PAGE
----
-to talk to this robot you have to use a "translator" where you can write commands, and that's the COMMAND LINE.

-this "translator" needs a tool where you can actually write the commands. That's the TERMINAL(in an OS) or a CONSOLE(in a browser).

P.S.: A command line is within the terminal or console, so it's more like a concept


Nothing useful to add but Nested Software I love that explanation, I coded back in the late 70's and early 80's. Those flashing green prompts and BASIC language bring back memories. Oh and Disco rocks. I loved to Dance the Night Away!


Console, terminal, command-line all are same.

like this one

All of them mean the same thing in different operating systems. A non-GUI way to use pc

for example "Double-click" on a file in Ubuntu is equal to

xdg-open filename

in command line or console or terminal

Shell is a software/language to talk to terminal


pwd - print directory name
mkdir - make or create a new directory 

Pardon me but I am new here.
May I say, I have found the 'historical arguments' get lost on kids. When the little whiper-snappers hear that computers are better now they say,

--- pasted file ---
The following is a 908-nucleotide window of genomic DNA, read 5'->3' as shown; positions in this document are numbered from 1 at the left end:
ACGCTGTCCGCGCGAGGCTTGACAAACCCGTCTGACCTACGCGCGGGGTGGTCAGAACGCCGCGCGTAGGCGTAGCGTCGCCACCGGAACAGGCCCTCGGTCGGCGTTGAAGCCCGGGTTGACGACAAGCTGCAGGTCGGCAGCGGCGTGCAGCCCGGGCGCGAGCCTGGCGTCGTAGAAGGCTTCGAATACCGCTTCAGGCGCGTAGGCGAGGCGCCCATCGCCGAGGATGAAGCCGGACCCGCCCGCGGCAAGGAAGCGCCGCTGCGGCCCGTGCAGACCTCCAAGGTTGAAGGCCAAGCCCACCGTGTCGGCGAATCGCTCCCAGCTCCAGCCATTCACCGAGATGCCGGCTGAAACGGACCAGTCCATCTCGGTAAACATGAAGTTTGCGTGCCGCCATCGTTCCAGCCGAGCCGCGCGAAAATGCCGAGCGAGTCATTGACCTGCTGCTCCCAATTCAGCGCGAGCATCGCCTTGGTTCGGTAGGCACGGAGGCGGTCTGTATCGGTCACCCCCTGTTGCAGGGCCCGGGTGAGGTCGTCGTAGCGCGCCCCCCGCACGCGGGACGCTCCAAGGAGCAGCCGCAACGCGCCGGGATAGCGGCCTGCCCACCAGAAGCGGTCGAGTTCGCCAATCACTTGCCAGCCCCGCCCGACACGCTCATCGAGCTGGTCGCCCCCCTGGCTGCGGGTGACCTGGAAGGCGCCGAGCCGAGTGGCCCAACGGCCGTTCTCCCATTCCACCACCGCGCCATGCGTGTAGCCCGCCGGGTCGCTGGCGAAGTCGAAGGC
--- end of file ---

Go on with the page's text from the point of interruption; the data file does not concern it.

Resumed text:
'Why don't they just fix the computers now to run 'Windows'.

The argument for not using 'Windows' on big servers is no longer due to the lack of band-with or the equivalent.

The description I give now is this.

Yes, little Johnie, it is true that big computers could run Windows if they really wanted to but there is another reason.

Have you ever noticed at home when you run 4 games and google and chat your computer gets slow? The largest part of what your computer does is make pretty windows, pictures and colors. It spends a lot of energy and time drawing all those pictures.

Well many scientists don't want to have their computer slow down because of windows, pictures and colors so they communicate with the computer using only word commands. Then the computer scientists have the computer spend all of that time and energy on their programs instead. Use all the computers power on the problem at hand, not the extras.


The console is/was the master terminal on large systems. If you directly logged into a server today, from the attached keyboard (kvm, etc) that is the console.